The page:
Vacation. It’s vacation time for the Channelopathist team, and we’re spending our time in Germany catching up with colleagues and friends. Our first trip took us to the former German East. Here are the five epilepsy genetics related things I learned in Leipzig.
Visualize. One of the first things I was confronted with in Leipzig was an almost linear correlation plot of a genetic dataset of thousands of individuals. It looked very compelling, but after a while we realized that it looked too good – and we spent the rest of the afternoon taking apart R code to find the bug, test-running various plots of smaller datasets, trying to come up with some clever ideas on how we can turn complex data into visually appealing graphs. On several occasions, we resisted the urge to understand data through p-values, linear models, or other stats. We just plotted and were reminded of the power of understanding complex datasets through visualization. We eventually found the bug and shut down the computer at the end of the day feeling that we understood aspects of the dataset that had escaped us previously.
Lesson learned: One way of understanding complex dataset is visualization – and you might be misled by jumping to p-values too quickly.
MAE38. Here is a brief story that is almost too embarrassing to tell if it weren’t for the take home message. Johannes, our host in Leipzig, and we were wondering whether a patient he had seen in clinic on the day before might be a candidate for one of our trio exome sequencing projects. When going through the previous diagnostic work-up, we stumbled across the statement that the patient had previously been exome-sequenced and was considered negative. It dawned on us that the EuroEPINOMICS project was the only project that the patient could have been included in previously. We ran the patient identifiers again – eventually we learned that the patient had in fact already been exome sequenced once we had disentangled the triple recoding of patient IDs that we used in previous projects. And the patient was not negative, but carried a de novo mutation that we simply couldn’t make sense of two years ago, but that now looks promising. Again, that’s an embarrassing story. However, the only reason why I’m telling this story is the fact that I have frequently heard similar stories from other groups. It’s a general problem.
Lesson learned: Exomes are alive – interpretation of exome data for novel genes may change over time and it’s worthwhile re-examining the detected variants in regular time intervals. Also, the confusion about the state of sequencing is a good reminder of how cheap sequencing has become – up to the point that storage and curation of sequence data has become the real challenge.
It is worth seeing a patient. We also drove more than 350 miles to see a patient with a very rare genetic epilepsy, and I’m very grateful to both the family and the clinicians for making this possible for us. And something strange happened: I completely agreed with everything that we had previously put together about this patient with respect to the clinical phenotype – and yet I felt that I learned so much more by actually seeing the patient. Many details that I had registered in the patient description suddenly took on a completely different meaning, adding to an overall gestalt that I didn’t expect, a clinical picture that is now deeply engrained in my brain.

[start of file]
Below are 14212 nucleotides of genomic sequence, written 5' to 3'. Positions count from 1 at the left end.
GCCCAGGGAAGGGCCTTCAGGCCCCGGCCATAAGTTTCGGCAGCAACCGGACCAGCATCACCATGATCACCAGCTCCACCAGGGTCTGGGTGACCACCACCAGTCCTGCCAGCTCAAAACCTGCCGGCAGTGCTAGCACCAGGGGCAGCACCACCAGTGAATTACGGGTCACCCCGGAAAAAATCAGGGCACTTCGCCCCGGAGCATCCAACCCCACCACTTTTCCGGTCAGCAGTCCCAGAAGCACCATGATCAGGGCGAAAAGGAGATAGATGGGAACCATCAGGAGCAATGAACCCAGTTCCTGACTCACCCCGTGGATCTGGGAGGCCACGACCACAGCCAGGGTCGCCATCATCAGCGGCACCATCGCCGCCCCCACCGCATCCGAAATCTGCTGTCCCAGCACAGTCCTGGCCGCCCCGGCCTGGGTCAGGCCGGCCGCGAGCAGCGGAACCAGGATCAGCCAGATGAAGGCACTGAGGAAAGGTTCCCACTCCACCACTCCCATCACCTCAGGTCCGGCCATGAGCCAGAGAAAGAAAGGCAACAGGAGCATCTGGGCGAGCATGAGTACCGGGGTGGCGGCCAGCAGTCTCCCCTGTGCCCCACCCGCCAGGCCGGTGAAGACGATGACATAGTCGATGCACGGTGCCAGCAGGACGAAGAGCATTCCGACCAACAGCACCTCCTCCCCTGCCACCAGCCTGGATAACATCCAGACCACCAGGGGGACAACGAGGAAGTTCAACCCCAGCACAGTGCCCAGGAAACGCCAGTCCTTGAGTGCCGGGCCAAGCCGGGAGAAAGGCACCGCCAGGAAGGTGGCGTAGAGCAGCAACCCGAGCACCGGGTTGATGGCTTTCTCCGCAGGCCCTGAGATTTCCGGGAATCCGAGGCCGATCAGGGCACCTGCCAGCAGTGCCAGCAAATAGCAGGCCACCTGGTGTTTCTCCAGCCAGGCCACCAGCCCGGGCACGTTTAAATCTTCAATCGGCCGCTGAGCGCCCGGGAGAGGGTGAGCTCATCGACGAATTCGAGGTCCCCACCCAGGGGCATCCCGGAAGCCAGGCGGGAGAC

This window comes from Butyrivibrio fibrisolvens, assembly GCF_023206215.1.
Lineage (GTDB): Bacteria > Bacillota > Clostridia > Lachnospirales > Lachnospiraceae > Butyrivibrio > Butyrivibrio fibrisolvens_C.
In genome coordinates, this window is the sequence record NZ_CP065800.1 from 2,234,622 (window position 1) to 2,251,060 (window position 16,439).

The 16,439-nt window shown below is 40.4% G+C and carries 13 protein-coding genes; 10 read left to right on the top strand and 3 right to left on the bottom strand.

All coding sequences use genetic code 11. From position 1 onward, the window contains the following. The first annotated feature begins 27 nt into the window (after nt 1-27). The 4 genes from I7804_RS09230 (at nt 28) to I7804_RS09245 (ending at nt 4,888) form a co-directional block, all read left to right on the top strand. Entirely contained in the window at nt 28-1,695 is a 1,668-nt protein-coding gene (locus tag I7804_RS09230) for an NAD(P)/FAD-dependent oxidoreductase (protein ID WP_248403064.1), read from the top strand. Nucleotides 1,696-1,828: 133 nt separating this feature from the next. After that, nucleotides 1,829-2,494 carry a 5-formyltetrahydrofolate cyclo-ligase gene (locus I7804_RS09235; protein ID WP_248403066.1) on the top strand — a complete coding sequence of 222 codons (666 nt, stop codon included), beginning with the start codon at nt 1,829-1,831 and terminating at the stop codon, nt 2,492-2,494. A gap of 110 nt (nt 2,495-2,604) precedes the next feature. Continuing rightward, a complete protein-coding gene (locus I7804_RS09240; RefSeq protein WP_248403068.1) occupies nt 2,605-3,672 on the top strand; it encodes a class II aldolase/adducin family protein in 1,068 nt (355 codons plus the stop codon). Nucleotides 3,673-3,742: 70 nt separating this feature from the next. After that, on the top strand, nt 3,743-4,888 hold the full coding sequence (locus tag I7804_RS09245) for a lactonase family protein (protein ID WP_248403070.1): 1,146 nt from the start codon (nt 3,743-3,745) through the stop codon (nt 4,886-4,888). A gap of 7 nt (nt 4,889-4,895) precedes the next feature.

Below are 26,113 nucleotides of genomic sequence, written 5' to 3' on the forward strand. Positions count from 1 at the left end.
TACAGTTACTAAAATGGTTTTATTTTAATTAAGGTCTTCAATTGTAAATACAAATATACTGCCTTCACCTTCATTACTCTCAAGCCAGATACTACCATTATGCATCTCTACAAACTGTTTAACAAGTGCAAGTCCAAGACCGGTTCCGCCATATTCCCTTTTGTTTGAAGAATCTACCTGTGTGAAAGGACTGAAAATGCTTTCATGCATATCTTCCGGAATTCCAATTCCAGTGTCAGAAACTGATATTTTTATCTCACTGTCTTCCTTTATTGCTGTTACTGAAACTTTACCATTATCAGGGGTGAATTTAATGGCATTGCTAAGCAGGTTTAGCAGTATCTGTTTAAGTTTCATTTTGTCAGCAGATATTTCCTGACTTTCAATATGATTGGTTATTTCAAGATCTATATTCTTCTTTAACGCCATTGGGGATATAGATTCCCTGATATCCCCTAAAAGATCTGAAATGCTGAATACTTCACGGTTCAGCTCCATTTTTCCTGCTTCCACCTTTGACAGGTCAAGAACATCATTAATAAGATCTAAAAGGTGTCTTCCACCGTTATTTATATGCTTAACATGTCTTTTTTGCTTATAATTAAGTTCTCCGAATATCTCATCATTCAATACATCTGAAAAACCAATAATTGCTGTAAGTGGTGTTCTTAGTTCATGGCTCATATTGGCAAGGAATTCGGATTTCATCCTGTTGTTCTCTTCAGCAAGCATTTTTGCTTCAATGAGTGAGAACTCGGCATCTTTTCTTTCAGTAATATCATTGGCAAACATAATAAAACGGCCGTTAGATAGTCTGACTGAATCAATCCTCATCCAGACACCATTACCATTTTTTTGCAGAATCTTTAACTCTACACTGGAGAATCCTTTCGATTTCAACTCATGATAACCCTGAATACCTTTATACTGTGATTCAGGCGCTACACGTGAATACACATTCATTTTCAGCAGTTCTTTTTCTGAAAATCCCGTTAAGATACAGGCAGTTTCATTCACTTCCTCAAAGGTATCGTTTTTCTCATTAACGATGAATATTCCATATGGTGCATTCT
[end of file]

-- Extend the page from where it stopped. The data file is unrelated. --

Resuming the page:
Lesson learned: Clinical skills mature constantly and require more than systematic thinking in combination with a vast rational knowledge base. Particularly child neurology and genetics is often about pattern recognition, “hunches”, and intuition, skills that will only grow through repeated and diverse exposure.
Work Life Balance. On the Thursday before Easter, we had one of our most productive days, getting quite a few things done. Except that virtually each and everyone in our team of five clinicians and scientists was on vacation, which really was more of a coincidence than a planned joint sacrifice. Each of us thought individually that meeting the other person and getting a few things done might be a nice thing to do for the other person. This might have been the main reason that it didn’t really feel like work.
Lesson learned: Don’t do it too often, but maybe sometimes consider that there might not really be a strong division between work and vacation. It’s something interesting to see what your mind does with you if you assume that all of your activities are leisure – sometimes even ordinary work may appear relaxing. And if you’re really lucky, you’ll have fun in your job and get to work with friends at the same time — which doesn’t actually feel much like work in the end.
Generation RES moving on. Part of our motivation to go to Leipzig was to meet up with Johannes Lemke, who was our host for three days and let us stay in his apartment overlooking the roofs of the modern Leipzig. Johannes, known for “Lemke’s list” – the first list of comprehensive epilepsy genes to be put on a gene panel, had recently been appointed as the Head of Medical Genetics in Leipzig. Johannes is part of “Generation RES”, the epilepsy genetics “rat pack” of young scientists that grew up within the framework of recent consortia such as EuroEPINOMICS, the people that I would consider my scientific peer group. It’s good to see our “generation” move forward, taking on more senior roles and positions with new and unexpected challenges.
Lesson learned: It might have been the emotional consequences of being back in Europe or the German radio stations repeatedly bombarding us with Bryan Adams’ “Summer of 69”, but Leipzig left me with some kind of EuroEPINOMICS nostalgia. It’s interesting to see the different trajectories that we have chosen, and the more I’m thinking about this, the more I’m realizing that this may deserve a separate blog post.